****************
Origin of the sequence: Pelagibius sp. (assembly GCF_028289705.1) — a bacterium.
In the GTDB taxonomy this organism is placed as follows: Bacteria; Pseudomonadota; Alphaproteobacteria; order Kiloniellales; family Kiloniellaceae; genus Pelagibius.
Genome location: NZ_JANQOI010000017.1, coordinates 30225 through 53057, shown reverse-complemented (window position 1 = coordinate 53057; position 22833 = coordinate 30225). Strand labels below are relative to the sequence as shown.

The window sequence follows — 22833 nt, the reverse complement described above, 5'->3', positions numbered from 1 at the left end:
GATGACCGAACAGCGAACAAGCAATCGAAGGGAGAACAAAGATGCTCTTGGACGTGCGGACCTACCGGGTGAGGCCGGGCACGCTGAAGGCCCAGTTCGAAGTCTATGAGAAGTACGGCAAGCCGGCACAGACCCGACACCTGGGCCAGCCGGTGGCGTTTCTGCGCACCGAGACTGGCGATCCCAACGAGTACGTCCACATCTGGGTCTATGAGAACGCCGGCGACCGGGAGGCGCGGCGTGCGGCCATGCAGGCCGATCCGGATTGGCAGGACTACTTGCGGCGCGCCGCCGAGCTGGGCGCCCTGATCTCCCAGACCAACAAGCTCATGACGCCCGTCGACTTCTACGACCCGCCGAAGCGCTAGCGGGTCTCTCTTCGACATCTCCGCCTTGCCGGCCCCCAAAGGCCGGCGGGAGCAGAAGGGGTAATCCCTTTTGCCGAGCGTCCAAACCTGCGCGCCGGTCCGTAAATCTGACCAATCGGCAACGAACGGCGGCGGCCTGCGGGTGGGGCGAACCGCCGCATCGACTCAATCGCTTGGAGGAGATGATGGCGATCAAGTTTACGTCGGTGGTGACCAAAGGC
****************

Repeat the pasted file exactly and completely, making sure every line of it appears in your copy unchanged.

Origin of the sequence: Pelagibius sp. (assembly GCF_028289705.1) — a bacterium.
In the GTDB taxonomy this organism is placed as follows: Bacteria; Pseudomonadota; Alphaproteobacteria; order Kiloniellales; family Kiloniellaceae; genus Pelagibius.
Genome location: NZ_JANQOI010000017.1, coordinates 30225 through 53057, shown reverse-complemented (window position 1 = coordinate 53057; position 22833 = coordinate 30225). Strand labels below are relative to the sequence as shown.

The window sequence follows — 22833 nt, the reverse complement described above, 5'->3', positions numbered from 1 at the left end:
GATGACCGAACAGCGAACAAGCAATCGAAGGGAGAACAAAGATGCTCTTGGACGTGCGGACCTACCGGGTGAGGCCGGGCACGCTGAAGGCCCAGTTCGAAGTCTATGAGAAGTACGGCAAGCCGGCACAGACCCGACACCTGGGCCAGCCGGTGGCGTTTCTGCGCACCGAGACTGGCGATCCCAACGAGTACGTCCACATCTGGGTCTATGAGAACGCCGGCGACCGGGAGGCGCGGCGTGCGGCCATGCAGGCCGATCCGGATTGGCAGGACTACTTGCGGCGCGCCGCCGAGCTGGGCGCCCTGATCTCCCAGACCAACAAGCTCATGACGCCCGTCGACTTCTACGACCCGCCGAAGCGCTAGCGGGTCTCTCTTCGACATCTCCGCCTTGCCGGCCCCCAAAGGCCGGCGGGAGCAGAAGGGGTAATCCCTTTTGCCGAGCGTCCAAACCTGCGCGCCGGTCCGTAAATCTGACCAATCGGCAACGAACGGCGGCGGCCTGCGGGTGGGGCGAACCGCCGCATCGACTCAATCGCTTGGAGGAGATGATGGCGATCAAGTTTACGTCGGTGGTGACCAAAGGC